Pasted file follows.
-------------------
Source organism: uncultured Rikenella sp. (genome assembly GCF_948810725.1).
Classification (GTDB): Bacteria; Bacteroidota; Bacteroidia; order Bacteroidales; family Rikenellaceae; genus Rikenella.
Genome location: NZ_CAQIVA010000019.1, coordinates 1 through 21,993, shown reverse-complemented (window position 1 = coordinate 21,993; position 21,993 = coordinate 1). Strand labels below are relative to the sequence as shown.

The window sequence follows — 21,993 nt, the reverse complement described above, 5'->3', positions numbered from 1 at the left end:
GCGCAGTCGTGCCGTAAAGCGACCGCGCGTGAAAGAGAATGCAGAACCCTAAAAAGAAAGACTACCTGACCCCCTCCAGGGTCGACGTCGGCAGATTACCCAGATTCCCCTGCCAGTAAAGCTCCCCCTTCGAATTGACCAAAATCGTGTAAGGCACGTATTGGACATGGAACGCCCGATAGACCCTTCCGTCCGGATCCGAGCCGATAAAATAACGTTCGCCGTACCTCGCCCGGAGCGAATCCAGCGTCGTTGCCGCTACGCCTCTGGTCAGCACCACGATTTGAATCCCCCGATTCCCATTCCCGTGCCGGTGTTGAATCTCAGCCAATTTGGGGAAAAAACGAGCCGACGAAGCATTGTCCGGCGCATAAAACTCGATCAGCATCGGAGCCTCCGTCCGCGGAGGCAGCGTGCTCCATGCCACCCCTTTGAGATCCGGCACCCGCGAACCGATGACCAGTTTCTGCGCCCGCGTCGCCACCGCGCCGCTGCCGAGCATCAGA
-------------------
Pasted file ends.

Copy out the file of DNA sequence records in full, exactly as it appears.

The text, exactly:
Source organism: uncultured Rikenella sp. (genome assembly GCF_948810725.1).
Classification (GTDB): Bacteria; Bacteroidota; Bacteroidia; order Bacteroidales; family Rikenellaceae; genus Rikenella.
Genome location: NZ_CAQIVA010000019.1, coordinates 1 through 21,993, shown reverse-complemented (window position 1 = coordinate 21,993; position 21,993 = coordinate 1). Strand labels below are relative to the sequence as shown.

The window sequence follows — 21,993 nt, the reverse complement described above, 5'->3', positions numbered from 1 at the left end:
GCGCAGTCGTGCCGTAAAGCGACCGCGCGTGAAAGAGAATGCAGAACCCTAAAAAGAAAGACTACCTGACCCCCTCCAGGGTCGACGTCGGCAGATTACCCAGATTCCCCTGCCAGTAAAGCTCCCCCTTCGAATTGACCAAAATCGTGTAAGGCACGTATTGGACATGGAACGCCCGATAGACCCTTCCGTCCGGATCCGAGCCGATAAAATAACGTTCGCCGTACCTCGCCCGGAGCGAATCCAGCGTCGTTGCCGCTACGCCTCTGGTCAGCACCACGATTTGAATCCCCCGATTCCCATTCCCGTGCCGGTGTTGAATCTCAGCCAATTTGGGGAAAAAACGAGCCGACGAAGCATTGTCCGGCGCATAAAACTCGATCAGCATCGGAGCCTCCGTCCGCGGAGGCAGCGTGCTCCATGCCACCCCTTTGAGATCCGGCACCCGCGAACCGATGACCAGTTTCTGCGCCCGCGTCGCCACCGCGCCGCTGCCGAGCATCAGA